The conviction marks the sensational conclusion to a trial during which the jury heard eight days of testimony.

At different times both the state and the defense said that this was not a difficult case.  According to the state, it ‘wasn’t complicated.’ According to the defense, ‘mistakes happen.’

But jurors had hinted that they were struggling to reach the necessary consensus for conviction or acquittal on Tuesday afternoon. On Thursday it was revealed the jury had reached a verdict on the second-degree charge on Tuesday but had struggled to reach consensus on the more serious count. 

Then, after more than 13 hours of deliberations they asked the judge: ‘If the jury cannot reach consensus what is the guidance around how long and what steps should be taken?’ It would be another 15 hours before they finally squared the circle and reached their verdict. 

Had they continued deliberating through today Judge Chu had informed the jurors, who were sequestered in a hotel for this portion of the trial, that she would recall them to continue on December 27.

Instead, with this conclusion they are now released from their duties, and it will be for the court to decide if and when their names will be made public. 

During the jury selection process some jurors had expressed concerns over their safety should their names become known, and their identity has been closely guarded throughout proceedings.      

Addressing the jury after the decision, Judge Chu told them: ‘When you first came into the courtroom I told you that jurors are the heroes of our judicial system. The twelve of you were heroes in this case.’

Before being selected, jurors had been asked whether or not they wanted to serve.

‘You may remember,’ the judge said, ‘A number of you checked, “No” or “Not sure,” and a few checked all three [including yes] but when I asked each of you if you would be willing to serve if the parties selected you you all said, “Yes.”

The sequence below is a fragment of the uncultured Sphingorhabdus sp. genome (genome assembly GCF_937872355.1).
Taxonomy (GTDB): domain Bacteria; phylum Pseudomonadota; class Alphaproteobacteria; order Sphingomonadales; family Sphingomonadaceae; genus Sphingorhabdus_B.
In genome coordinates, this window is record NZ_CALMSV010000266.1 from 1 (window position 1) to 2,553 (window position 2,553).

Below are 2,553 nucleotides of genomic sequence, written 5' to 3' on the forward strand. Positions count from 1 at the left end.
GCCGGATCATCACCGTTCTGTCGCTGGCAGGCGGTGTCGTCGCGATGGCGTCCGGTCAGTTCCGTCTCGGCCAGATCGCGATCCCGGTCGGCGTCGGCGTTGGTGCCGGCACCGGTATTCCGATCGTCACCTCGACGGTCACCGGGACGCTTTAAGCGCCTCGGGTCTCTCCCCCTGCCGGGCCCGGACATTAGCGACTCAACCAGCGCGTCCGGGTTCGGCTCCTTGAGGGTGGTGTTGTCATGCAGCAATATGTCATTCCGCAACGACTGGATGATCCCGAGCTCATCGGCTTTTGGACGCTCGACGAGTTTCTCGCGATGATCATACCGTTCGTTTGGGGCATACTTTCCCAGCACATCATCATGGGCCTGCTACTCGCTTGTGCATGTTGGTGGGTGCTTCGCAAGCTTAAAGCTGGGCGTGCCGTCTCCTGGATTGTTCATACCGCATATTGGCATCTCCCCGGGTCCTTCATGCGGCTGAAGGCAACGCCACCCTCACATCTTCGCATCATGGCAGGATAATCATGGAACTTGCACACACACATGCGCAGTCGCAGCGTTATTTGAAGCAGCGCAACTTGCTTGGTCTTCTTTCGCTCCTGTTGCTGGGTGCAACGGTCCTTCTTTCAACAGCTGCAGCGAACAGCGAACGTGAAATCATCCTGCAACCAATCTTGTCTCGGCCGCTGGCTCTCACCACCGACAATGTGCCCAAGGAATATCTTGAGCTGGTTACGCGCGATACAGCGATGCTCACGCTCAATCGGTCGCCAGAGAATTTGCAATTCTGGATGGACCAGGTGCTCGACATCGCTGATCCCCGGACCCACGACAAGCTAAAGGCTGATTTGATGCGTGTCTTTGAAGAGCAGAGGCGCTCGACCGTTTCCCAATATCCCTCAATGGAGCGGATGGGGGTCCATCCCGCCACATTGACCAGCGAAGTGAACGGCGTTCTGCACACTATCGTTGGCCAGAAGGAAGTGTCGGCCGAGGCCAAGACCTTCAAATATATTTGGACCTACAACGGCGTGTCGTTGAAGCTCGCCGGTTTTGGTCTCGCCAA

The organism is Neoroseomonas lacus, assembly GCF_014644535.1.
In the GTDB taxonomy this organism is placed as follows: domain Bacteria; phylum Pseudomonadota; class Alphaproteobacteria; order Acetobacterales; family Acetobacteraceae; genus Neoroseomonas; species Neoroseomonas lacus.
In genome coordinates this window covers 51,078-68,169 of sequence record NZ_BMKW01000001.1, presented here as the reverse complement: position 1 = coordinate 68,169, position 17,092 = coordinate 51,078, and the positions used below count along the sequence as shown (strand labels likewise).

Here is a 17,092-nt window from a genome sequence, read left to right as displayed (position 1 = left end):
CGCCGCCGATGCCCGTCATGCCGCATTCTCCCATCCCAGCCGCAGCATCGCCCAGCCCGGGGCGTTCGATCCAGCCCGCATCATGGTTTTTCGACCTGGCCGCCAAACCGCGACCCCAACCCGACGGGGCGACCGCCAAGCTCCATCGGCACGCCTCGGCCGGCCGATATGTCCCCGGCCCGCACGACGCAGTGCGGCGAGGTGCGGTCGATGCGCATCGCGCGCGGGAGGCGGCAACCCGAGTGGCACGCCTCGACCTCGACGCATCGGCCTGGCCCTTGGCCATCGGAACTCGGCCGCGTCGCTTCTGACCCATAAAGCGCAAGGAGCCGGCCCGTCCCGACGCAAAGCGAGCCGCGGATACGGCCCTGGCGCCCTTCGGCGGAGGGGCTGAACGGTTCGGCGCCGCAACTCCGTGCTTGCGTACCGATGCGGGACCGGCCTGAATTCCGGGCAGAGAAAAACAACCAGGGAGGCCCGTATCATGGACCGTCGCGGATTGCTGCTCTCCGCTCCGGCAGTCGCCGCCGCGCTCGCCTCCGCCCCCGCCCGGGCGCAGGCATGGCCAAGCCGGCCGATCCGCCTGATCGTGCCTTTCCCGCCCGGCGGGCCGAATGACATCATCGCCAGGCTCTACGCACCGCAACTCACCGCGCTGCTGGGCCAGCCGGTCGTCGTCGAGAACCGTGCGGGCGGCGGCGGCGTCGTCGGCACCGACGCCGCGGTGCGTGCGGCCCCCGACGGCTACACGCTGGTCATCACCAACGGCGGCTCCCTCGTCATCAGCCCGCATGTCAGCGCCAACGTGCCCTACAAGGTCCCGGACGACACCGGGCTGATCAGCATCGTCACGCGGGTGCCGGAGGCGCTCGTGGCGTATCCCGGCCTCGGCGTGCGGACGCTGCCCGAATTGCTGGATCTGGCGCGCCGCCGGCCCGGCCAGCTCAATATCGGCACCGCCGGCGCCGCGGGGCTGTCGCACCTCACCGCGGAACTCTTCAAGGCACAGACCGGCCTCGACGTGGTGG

She continued: ‘You said yes even though we are in a pandemic with Omicron spreading in our community. You said yes even though you had concerns about serving given the nature of the case.

‘You said yes even though you knew you would be sequestered away from your loved ones and you said yes even though there was a chance this case could have lasted past Christmas.

‘You were willing to sacrifice much because you believe in our judicial system.’

Judge Chu dismissed them wishing them the ‘peace and beauty of the season’ and said that she would thank them each individually. 

On Tuesday it became clear jurors were struggling to come to a verdict after seeking advice from the judge on what to do if they are unable to reach an agreement. 

Judge Regina Chu returned to the bench to answer two jury questions which were lodged at 4pm CT after more than 13 hours of deliberations.

The first and most revealing question was, ‘If the jury cannot reach consensus what is the guidance around how long and what steps should be taken?’

Judge Chu responded by repeating the instructions she gave when jurors were sent out following closing statements Monday. 

The second question was whether they could remove the zip ties on Potter’s gun in the evidence box so they can more easily examine it.

Judge Chu allowed the request before sending the jurors back out to continue deliberations.   

Had they continued deliberating through today Judge Regina Chu had informed the jurors, who were sequestered in a hotel for this portion of the trial, that she would recall them to continue on December 27.  

Across those days the state fielded more than 20 witnesses while the defense called just eight.

Key among the defense’s was Potter herself who broke down on the stand and told the court that she was ‘sorry’ and hadn’t meant to hurt anyone.

From prosecutors’ standpoint that held little sway. This was never a case about intent, they told the jury again and again, and there was no ‘mistake defense.’ This the state alleged, was about conduct and Potter’s, they argued, was criminally reckless.

For their part Potter’s defense team maintained quite the opposite.

Led by Earl Gray – the attorney representing Thomas Lane one of the three officers still awaiting trial in George Floyd’s death – Potter’s attorneys told the jury of a career beyond reproach.

She was an officer who was a member of the Domestic Assault Response Team, a Field Training Officer, a member of the honor guard and casket carrier for officers killed in the line of duty.